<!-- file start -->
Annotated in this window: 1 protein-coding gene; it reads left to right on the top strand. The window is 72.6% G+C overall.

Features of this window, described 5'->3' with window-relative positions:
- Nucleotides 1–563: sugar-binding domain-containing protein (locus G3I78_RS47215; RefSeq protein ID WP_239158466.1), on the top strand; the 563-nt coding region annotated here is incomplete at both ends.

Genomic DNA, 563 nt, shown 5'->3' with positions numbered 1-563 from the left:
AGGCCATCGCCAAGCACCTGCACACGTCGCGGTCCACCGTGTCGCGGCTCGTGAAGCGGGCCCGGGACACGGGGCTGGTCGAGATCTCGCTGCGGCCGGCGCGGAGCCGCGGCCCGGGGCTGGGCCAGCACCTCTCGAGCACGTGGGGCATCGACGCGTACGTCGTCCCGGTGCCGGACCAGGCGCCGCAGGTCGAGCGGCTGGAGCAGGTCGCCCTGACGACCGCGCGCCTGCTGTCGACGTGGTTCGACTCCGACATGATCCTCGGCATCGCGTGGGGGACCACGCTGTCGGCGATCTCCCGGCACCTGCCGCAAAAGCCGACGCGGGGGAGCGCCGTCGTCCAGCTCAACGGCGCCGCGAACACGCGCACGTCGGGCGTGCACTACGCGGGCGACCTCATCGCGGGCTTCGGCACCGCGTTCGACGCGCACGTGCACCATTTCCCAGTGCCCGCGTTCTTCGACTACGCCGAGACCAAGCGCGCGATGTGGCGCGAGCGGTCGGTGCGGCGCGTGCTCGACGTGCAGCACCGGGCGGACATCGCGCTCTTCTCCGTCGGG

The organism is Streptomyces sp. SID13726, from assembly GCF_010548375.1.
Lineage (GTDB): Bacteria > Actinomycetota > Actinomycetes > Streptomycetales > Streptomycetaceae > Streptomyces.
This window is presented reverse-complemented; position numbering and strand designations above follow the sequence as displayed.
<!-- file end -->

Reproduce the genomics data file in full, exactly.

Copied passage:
Annotated in this window: 1 protein-coding gene; it reads left to right on the top strand. The window is 72.6% G+C overall.

Features of this window, described 5'->3' with window-relative positions:
- Nucleotides 1–563: sugar-binding domain-containing protein (locus G3I78_RS47215; RefSeq protein ID WP_239158466.1), on the top strand; the 563-nt coding region annotated here is incomplete at both ends.

Genomic DNA, 563 nt, shown 5'->3' with positions numbered 1-563 from the left:
AGGCCATCGCCAAGCACCTGCACACGTCGCGGTCCACCGTGTCGCGGCTCGTGAAGCGGGCCCGGGACACGGGGCTGGTCGAGATCTCGCTGCGGCCGGCGCGGAGCCGCGGCCCGGGGCTGGGCCAGCACCTCTCGAGCACGTGGGGCATCGACGCGTACGTCGTCCCGGTGCCGGACCAGGCGCCGCAGGTCGAGCGGCTGGAGCAGGTCGCCCTGACGACCGCGCGCCTGCTGTCGACGTGGTTCGACTCCGACATGATCCTCGGCATCGCGTGGGGGACCACGCTGTCGGCGATCTCCCGGCACCTGCCGCAAAAGCCGACGCGGGGGAGCGCCGTCGTCCAGCTCAACGGCGCCGCGAACACGCGCACGTCGGGCGTGCACTACGCGGGCGACCTCATCGCGGGCTTCGGCACCGCGTTCGACGCGCACGTGCACCATTTCCCAGTGCCCGCGTTCTTCGACTACGCCGAGACCAAGCGCGCGATGTGGCGCGAGCGGTCGGTGCGGCGCGTGCTCGACGTGCAGCACCGGGCGGACATCGCGCTCTTCTCCGTCGGG

The organism is Streptomyces sp. SID13726, from assembly GCF_010548375.1.
Lineage (GTDB): Bacteria > Actinomycetota > Actinomycetes > Streptomycetales > Streptomycetaceae > Streptomyces.
This window is presented reverse-complemented; position numbering and strand designations above follow the sequence as displayed.